South32 trims capital guidance, balance sheet keeps sturdy look

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SOUTH32 has trimmed its sustaining capital number for its 2018 financial year to $470m from previous guidance of $500m after deferring the underground development of its Appin colliery, a section of Illawarra Metallurgical Coal in Australia’s New South Wales.

Sustaining capital expenditure for Illawarra Metallurgical Coal is now expected to be $120m in the 2018 financial year compared to $150m previously estimated. Saleable production of metallurgical and thermal coal would also be heavily down at a combined 4.5 million tonnes (Mt) for the year before South32 would begin ramping the mine back up to its historical output averages of around 8Mt per year.

This was largely the only change to South32’s production guidance figures, republished today in an investor update which also detailed the group’s stated approach to manganese production from its South African facilities, situated in the Northern Cape province. The group said it would close the taps slightly on saleable manganese ore output even though its average realised selling price was expected to increase again in 2018.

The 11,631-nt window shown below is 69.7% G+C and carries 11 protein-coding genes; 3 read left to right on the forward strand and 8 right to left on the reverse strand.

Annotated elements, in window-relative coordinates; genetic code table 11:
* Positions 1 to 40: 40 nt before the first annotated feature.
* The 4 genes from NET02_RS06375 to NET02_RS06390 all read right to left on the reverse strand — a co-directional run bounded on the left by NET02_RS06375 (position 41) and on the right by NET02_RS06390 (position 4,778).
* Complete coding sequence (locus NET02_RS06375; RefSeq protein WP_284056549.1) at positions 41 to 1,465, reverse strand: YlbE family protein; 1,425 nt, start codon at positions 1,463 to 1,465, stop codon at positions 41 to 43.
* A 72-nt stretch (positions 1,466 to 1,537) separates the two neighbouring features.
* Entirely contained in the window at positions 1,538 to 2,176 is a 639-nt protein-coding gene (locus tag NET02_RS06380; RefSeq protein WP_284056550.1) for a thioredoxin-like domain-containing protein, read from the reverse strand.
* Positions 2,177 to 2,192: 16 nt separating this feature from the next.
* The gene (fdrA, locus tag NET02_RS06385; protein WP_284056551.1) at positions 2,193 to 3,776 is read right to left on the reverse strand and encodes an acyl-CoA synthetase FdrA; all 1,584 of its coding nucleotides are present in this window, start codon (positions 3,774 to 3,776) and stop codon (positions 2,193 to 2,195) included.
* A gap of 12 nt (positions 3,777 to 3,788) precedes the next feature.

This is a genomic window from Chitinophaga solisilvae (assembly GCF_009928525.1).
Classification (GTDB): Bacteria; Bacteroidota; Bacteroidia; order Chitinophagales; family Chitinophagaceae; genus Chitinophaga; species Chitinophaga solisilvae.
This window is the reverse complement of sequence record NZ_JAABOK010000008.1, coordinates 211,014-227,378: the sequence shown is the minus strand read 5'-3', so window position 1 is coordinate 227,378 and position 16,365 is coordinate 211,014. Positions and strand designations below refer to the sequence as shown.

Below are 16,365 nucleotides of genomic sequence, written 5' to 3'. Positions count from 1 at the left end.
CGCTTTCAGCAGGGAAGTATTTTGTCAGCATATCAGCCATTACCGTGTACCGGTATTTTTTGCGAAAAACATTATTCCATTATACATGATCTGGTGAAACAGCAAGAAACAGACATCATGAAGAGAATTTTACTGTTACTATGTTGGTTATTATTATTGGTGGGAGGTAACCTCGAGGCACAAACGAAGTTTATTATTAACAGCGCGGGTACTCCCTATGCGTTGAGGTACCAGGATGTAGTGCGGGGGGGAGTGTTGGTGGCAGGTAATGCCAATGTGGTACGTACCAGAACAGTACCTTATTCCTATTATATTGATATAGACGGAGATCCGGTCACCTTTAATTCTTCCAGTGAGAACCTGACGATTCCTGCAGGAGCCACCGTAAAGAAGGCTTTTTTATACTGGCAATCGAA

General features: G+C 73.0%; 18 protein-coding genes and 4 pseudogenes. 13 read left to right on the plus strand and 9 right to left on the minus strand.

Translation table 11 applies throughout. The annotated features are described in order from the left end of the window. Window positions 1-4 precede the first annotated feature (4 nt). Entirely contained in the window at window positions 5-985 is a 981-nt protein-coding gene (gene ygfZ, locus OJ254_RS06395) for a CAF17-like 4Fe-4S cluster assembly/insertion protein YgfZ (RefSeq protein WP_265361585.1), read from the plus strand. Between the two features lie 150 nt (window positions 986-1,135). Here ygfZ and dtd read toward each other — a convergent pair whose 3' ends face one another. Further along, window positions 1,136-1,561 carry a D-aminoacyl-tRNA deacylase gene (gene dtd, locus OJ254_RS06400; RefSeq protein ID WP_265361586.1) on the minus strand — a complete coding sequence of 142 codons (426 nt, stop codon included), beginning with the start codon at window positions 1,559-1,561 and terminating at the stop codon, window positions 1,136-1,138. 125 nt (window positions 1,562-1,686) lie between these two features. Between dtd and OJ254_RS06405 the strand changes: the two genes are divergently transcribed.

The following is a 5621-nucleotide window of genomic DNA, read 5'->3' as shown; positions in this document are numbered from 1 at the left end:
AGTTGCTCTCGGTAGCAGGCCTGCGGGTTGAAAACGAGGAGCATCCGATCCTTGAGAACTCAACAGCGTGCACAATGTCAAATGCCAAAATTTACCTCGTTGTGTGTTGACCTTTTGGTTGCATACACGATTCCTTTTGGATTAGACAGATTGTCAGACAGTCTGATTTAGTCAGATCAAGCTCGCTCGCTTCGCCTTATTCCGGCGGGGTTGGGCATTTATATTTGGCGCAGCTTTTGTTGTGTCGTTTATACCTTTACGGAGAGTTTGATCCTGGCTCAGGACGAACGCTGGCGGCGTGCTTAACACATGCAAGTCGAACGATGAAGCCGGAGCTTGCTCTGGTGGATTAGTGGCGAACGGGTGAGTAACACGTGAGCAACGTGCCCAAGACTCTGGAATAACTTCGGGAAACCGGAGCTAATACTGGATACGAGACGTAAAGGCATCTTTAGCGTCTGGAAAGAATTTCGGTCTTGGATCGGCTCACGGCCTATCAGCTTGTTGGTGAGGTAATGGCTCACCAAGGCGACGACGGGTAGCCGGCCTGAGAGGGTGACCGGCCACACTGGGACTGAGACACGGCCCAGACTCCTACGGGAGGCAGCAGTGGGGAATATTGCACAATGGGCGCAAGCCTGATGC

According to a presentation today, South32’s average realised selling price from its South African operations would increase to $4,63 per metric tonne unit (dmtu) from $4,12 and $3,87 dmtu in the first and second half of the 2017 financial year respectively. The market expectation is that South African production, along with manganese ore from Gabon and Australian would begin to displace higher cost, quality domestic ore in China.

Production would be 1.89Mt for the 2018 financial year compared to just over 2Mt in the previous year. There were no forecasts yet as to how South32 would supply the manganese market in 2019 given that it has long espoused a strategy of opportunistic selling. Graham Kerr, CEO of South32, has been critical of South African manganese producers in the past which he said had over-supplied the market at the merest hint of a price increase.

Thermal coal sales from the South African mines would be weaker year-on-year as the firm has generally guided. Domestic production was guided to 16Mt in 2018 compared to 16.7Mt in the previous year while export output would be lower year-on-year in 2018 at some 11.5Mt compared to 12.2Mt previously. Domestic production was guided to decrease again in 2019 but export sales would be higher again.

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